Managing through Incentives: How to Develop a More Collaborative, Productive, and Profitable Organization / Edition 1

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Overview

Incentives are the most powerful tools executives can use to improve worker performance. This is particularly true in today's empowered workplace, where incentives can ensure that workers apply their initiative toward company goals. Now, in this groundbreaking book, Richard McKenzie and Dwight Lee show how to select the right incentives and how to use them for best results.
Generously illustrated with examples from business, industry, government, academia, and professional sports, this superb volume offers a comprehensive overview of incentives, both in theory and in practice, providing a wealth of ideas managers can use to get employees to work harder, smarter, and more cooperatively. Much of the book is quite eye-opening. For instance, while McKenzie and Lee recognize that money is the prime motivator, they urge managers not to overlook the power of non-monetary incentives, carefully evaluating such motivators as fringe benefits, psychological incentives, education, and training. And they examine a host of other issues, including how to take advantage of executive "overpayment" to increase profits; the limits of piece-rate and other pay-for-performance schemes; finding the right balance between current pay and a more generous pension plan; the value of tough bosses; and hostile takeovers as a form of managerial incentive.
How workers are rewarded is often more important than how much they are rewarded, say the authors. The job of good managers is getting the incentives right. Managing Through Incentives shows managers how to apply proven motivators to help any size firm energize the work force, increase its profits, and meet the awesome challenges of today's fiercely competitive global economy.

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Editorial Reviews

Library Journal
McKenzie is a professor at the Graduate School of Management, University of California at Irvine, and Lee is a professor at the Graduate School of Business, University of Georgia. In well-written and detailed prose, they articulate their main concern--"the crucial role incentives play in the control and development of any successful firm." They present the pros and cons of incentives as well as why and how they work and discuss in detail incentives for executives and workers and those used for marketing to consumers frequent-flyer plans, discounts on new autos, etc.. They also investigate the importance of incentives in the global marketplace and methods for providing them. Many anecdotes and examples from the worlds of industry, academe, and sports where incentives and bonuses play an increasingly heavy role demonstrate how management uses incentives for profit and success. A good choice for large public and academic libraries.--Steven J. Mayover, Free Lib. of Philadelphia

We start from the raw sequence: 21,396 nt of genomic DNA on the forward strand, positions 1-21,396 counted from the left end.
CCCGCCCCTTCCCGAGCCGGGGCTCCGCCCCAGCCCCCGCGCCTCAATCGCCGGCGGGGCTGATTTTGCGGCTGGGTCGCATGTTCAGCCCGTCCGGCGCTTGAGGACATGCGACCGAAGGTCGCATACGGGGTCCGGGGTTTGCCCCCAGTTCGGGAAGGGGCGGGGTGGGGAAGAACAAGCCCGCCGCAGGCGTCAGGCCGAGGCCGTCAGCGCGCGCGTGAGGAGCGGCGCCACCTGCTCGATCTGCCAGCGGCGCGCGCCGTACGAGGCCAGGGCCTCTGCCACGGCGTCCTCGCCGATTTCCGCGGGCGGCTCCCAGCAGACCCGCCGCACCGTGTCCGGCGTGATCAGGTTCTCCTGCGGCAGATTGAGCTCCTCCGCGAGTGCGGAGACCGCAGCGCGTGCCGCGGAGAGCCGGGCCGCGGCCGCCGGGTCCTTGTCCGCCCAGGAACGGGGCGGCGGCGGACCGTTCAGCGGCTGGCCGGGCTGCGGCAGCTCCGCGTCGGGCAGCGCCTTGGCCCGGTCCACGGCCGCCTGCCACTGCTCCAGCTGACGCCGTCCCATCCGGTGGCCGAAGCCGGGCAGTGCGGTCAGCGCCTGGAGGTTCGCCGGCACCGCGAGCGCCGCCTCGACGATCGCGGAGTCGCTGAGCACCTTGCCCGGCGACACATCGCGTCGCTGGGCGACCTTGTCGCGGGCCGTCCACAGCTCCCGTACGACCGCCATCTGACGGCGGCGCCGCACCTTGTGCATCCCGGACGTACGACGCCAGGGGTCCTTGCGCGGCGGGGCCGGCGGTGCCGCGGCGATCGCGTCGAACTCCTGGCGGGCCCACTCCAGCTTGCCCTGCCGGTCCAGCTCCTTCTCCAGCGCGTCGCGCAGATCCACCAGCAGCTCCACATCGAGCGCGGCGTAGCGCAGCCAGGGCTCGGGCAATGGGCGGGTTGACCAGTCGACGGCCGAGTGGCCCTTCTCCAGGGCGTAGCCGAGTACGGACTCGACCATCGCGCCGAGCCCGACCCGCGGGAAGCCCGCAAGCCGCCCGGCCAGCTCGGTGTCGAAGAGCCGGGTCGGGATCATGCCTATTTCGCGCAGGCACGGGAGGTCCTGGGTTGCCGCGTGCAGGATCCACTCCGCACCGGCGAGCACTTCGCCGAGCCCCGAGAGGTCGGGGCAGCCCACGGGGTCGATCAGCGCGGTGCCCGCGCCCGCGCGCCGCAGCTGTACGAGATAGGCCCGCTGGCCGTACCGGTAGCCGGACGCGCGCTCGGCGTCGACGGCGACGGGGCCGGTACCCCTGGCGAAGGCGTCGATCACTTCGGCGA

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Product Details

  • ISBN-13: 9780195119015
  • Publisher: Oxford University Press
  • Publication date: 9/24/1998
  • Edition description: New Edition
  • Edition number: 1
  • Pages: 352
  • Product dimensions: 6.30 (w) x 9.30 (h) x 1.30 (d)

Meet the Author

Richard B. McKenzie is Walter B. Gerken Professor of Enterprise and Society in the Graduate School of Management, University of California, Irvine. He lives in Irvine. Dwight R. Lee is Ramsey Professor of Political Economy in the College of Business, University of Georgia. He lives in Bogart, Georgia.

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Table of Contents

Preface
1 Why Incentives Matter 3
2 An Economic Look at Incentives Within Firms 22
3 The Value of Tough Bosses 49
4 The Value of "Teams" 68
5 Paying for Performance 84
6 Paying Above-Market Wages 103
7 Fringes, Incentives, and Profits 119
8 Cutting Health Insurance Costs 134
9 Paying Workers' Education and Relocation Costs 143
10 Executive "Overpayments" 159
11 How Debt and Equity Affect Executive Incentives 175
12 The "Hostile" Takeover as Managerial Incentive 183
13 How Honesty Pays in Business 197
14 What Firms Should Do 211
15 The Last-Period Problem 224
16 Pricing with Incentives in Mind 236
17 The Value of "Mistreating" Customers 249
18 Profits vs. Corporate Social Responsibility 260
19 Why Professors Have Tenure and Businesspeople Don't 268
20 The Case Against the Case Against Incentives 279
21 Managerial Lessons in Incentives 291
Notes 299
Index 331
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